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Old 07-03-2007, 08:27 AM   #1
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Default Lady of the Lake

From the Laconia Citizen
Lady of the Lake - a real beauty on the water

By DAVID RUELL History correspondent

COURTESY PHOTO THE LADY OF the Lake, as seen in an engraving from the 1880s.

Before the Mount Washington began its long reign on the waters of Lake Winnipesaukee, the lake was dominated by the Lady of the Lake. There were steamboats on the lake before the Lady was built in 1849. The first had been the Belknap, launched in 1833. But no steamboat had offered regular passenger service on the big lake after the Belknap was wrecked on Steamboat Island in 1841.

The impetus for building the Lady of the Lake was the coming of the railroad. The Boston, Concord & Montreal Railroad, chartered in 1844, was planned to run north from Concord through the Lakes Region and up the Baker River valley to Haverhill and Vermont. The railroad was opened to Laconia and Lake Village (now Lakeport) in 1848 and to Meredith and Holderness (now Ashland) in 1849. The prospect of the railroad and the many potential customers it would bring to Lake Winnipesaukee inspired a small group of entrepreneurs to build a large passenger steamboat.

The effort began in 1848 when William Walker, Jr. of Concord came to Lake Village to meet Benjamin J. Cole, the president of Cole, Davis and Company, later the Cole Manufacturing Company. The result of their discussions was the formation of a steamboat company. In June of 1848, the state legislature chartered the Winnipisseogee Steamboat Company, with six incorporators, including Cole and Walker. The company was authorized to issue stock of up to $50,000 for buying real estate, building wharves, warehouses and other buildings and, of course, "constructing and using steamboats, steam vessels and tow boats on the waters of the said Winnipisseogee lake". The capital was largely provided by local investors.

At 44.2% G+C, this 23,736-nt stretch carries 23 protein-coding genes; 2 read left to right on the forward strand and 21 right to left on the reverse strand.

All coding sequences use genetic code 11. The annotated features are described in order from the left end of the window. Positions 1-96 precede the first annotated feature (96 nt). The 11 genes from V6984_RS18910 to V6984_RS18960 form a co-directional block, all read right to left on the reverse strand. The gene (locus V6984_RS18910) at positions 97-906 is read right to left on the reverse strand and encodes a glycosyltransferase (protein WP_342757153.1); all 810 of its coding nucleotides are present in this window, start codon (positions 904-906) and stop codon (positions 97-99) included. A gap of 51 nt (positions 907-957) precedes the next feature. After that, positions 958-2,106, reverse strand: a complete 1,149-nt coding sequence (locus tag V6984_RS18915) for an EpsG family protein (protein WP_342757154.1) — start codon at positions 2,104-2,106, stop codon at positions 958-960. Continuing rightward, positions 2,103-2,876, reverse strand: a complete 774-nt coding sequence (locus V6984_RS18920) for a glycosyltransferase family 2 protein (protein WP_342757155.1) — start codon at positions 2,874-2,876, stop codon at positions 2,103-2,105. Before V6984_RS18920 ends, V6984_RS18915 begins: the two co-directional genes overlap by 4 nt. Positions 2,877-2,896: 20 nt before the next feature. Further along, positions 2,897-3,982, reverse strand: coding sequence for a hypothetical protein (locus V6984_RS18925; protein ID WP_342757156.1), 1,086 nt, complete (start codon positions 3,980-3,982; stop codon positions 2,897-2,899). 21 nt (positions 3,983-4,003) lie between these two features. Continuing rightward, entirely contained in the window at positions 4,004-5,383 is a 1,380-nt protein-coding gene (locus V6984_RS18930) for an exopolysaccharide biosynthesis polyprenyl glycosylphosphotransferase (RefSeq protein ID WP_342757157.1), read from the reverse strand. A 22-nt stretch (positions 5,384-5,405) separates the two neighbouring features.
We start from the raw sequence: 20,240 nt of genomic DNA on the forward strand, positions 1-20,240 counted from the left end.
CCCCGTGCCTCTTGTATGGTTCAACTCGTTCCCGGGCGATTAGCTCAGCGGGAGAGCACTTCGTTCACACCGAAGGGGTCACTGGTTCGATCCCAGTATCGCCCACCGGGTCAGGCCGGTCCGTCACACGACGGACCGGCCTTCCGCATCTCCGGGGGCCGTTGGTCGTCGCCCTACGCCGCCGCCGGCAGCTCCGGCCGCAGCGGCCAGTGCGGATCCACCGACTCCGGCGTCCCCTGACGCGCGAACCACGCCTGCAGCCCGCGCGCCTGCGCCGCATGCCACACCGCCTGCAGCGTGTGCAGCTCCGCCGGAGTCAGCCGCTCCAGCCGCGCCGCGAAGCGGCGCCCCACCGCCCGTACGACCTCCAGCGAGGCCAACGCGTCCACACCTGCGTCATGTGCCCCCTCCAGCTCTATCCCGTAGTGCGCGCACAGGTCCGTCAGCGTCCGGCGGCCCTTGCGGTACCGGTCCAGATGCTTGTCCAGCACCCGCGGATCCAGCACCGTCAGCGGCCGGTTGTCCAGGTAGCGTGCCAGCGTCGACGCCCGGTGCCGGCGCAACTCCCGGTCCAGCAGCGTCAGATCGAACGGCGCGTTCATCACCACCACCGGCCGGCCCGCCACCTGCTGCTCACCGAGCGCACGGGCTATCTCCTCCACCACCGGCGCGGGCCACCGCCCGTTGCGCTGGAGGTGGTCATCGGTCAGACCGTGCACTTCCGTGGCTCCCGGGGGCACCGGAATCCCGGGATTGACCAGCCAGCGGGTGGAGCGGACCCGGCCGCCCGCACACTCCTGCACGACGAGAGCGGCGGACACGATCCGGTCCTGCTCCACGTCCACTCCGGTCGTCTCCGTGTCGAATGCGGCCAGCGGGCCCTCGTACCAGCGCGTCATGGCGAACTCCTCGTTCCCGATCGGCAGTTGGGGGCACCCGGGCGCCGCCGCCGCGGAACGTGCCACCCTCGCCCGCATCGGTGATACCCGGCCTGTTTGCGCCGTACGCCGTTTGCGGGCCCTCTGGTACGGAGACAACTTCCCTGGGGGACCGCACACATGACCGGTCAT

The first meeting of the corporation was held in Laconia on September 12, 1848. Cole was elected president and Walker the agent. At an October 25 meeting, Walker presented a model for a steamboat 121 feet long with a beam of 21 feet. (The beam is the widest part of a ship.) Walker and Cole were chosen as the committee to build the boat.

The lumber for the steamboat was cut around the lake by Cole, Davis and Company. Construction began in January of 1849. On January 27, the Belknap Gazette reported that "The work of building the Steamboat for the Winnipissiogee Lake has been commenced in good earnest at Lake Village, under the direction of MR. FRIEND, of New York; Mr. F. is said to be a gentleman every way competent for the undertaking. The keel of the boat has been laid the present week. The Steam engine and machinery are being built in Boston, by Mr. Adams. Maj. WALKER, the Agent of the Company, is on hand, and says the boat will most surely be ready to run by the first of June next."

The new steamboat was launched on May 16. The launch was a novel event that attracted a large crowd, later estimated in the hundreds or even the thousands, many of whom expected to see a disaster. But the launch was a success. The Laconia Democrat reported: "For some time the men worked away at their screws under the bows, while some pulled upon a rope, till at length she started from her resting place and rode like a gallant sea bird, out upon the water. There were about a hundred persons aboard when she left the stocks, among whom were the Lake Village Brass Band, who immediately dedicated her with the tune of "A life on the ocean wave, A home on the raging deep."

"A salute was fired and loud huzzas broke the silence of the usually quiet ........


from the Rattlesnake Gal Collection

From the Rattlesnake Gal Collection found at the Tuck Library in Concord
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